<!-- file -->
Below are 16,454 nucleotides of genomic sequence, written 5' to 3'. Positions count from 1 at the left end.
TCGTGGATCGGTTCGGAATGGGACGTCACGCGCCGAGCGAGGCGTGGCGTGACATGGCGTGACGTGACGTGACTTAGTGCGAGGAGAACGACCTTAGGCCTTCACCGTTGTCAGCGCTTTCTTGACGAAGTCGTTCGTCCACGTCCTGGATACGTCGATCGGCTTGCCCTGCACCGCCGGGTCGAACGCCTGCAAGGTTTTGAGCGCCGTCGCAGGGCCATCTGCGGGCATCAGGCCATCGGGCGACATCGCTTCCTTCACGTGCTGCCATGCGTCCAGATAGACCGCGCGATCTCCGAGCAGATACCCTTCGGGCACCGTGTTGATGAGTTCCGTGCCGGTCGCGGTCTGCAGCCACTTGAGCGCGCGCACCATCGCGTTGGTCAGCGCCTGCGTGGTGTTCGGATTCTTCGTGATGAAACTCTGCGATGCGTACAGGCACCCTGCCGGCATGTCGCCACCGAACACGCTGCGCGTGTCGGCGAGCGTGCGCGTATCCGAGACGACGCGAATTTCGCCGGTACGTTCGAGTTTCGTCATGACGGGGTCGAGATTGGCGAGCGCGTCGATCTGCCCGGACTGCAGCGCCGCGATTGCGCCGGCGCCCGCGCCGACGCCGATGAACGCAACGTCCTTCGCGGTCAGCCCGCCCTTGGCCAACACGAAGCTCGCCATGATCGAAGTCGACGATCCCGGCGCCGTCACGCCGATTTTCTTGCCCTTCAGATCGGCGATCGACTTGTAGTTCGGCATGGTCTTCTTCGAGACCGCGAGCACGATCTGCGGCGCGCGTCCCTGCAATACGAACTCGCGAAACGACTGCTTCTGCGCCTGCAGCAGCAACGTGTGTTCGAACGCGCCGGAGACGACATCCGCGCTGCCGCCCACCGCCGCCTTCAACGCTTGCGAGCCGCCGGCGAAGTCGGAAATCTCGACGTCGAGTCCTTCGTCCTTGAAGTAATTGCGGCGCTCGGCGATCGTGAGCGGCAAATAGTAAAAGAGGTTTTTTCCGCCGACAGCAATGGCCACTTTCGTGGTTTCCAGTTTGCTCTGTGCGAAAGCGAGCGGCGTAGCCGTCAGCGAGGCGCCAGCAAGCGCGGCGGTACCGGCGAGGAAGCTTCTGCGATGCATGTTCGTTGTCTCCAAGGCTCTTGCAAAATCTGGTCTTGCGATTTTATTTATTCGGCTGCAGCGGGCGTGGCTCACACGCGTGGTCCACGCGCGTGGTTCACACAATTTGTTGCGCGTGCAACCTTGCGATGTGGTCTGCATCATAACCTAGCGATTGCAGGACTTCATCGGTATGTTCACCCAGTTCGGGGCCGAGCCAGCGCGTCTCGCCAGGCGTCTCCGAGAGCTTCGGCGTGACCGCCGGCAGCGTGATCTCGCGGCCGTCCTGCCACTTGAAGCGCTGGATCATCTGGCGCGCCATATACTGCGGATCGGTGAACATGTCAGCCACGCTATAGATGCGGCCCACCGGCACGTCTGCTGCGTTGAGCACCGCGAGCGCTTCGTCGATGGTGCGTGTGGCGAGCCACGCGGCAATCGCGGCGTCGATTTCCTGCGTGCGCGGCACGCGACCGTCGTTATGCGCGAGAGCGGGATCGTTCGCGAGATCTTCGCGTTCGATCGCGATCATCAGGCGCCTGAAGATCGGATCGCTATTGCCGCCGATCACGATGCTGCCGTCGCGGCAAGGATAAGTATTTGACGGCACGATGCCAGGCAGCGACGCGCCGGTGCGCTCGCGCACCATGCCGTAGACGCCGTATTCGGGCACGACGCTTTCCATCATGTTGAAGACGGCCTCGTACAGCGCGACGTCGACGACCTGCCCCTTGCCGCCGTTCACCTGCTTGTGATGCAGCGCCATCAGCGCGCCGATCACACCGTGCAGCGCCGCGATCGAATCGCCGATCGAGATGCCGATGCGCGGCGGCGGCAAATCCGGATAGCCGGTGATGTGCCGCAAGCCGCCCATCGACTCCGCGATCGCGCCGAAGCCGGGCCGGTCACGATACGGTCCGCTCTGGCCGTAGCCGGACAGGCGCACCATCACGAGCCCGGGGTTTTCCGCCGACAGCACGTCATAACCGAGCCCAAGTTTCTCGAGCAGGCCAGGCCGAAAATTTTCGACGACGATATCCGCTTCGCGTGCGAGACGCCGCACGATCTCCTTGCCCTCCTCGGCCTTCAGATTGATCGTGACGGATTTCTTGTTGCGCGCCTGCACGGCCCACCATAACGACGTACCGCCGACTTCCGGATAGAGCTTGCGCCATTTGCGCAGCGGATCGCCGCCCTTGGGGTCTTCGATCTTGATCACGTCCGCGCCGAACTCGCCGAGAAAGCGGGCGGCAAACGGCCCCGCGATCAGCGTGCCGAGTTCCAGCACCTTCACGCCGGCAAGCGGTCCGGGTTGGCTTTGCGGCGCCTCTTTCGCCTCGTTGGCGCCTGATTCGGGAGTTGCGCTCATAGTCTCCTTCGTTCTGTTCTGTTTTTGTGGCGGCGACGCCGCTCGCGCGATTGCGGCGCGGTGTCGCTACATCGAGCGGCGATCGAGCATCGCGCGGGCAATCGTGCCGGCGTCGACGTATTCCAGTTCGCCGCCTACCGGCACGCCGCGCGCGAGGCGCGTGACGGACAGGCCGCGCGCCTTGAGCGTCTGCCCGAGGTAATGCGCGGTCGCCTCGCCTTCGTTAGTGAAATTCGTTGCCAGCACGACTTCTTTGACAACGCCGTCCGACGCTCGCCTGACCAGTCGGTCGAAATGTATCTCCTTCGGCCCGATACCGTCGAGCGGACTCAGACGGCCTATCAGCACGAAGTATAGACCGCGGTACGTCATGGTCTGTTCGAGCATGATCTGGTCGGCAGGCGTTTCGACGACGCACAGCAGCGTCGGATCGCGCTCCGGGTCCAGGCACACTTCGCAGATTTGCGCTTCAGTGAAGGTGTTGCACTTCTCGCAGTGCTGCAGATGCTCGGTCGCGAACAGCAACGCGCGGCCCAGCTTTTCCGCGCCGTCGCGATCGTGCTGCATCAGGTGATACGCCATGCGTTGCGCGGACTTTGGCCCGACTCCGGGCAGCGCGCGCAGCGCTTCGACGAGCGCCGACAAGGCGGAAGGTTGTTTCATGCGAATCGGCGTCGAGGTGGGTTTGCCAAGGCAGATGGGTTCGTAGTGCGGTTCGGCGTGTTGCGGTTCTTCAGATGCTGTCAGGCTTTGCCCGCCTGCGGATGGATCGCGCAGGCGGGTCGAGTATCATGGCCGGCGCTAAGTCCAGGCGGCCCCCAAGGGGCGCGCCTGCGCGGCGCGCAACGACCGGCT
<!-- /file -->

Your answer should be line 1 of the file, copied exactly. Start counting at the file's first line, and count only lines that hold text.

Below are 16,454 nucleotides of genomic sequence, written 5' to 3'. Positions count from 1 at the left end.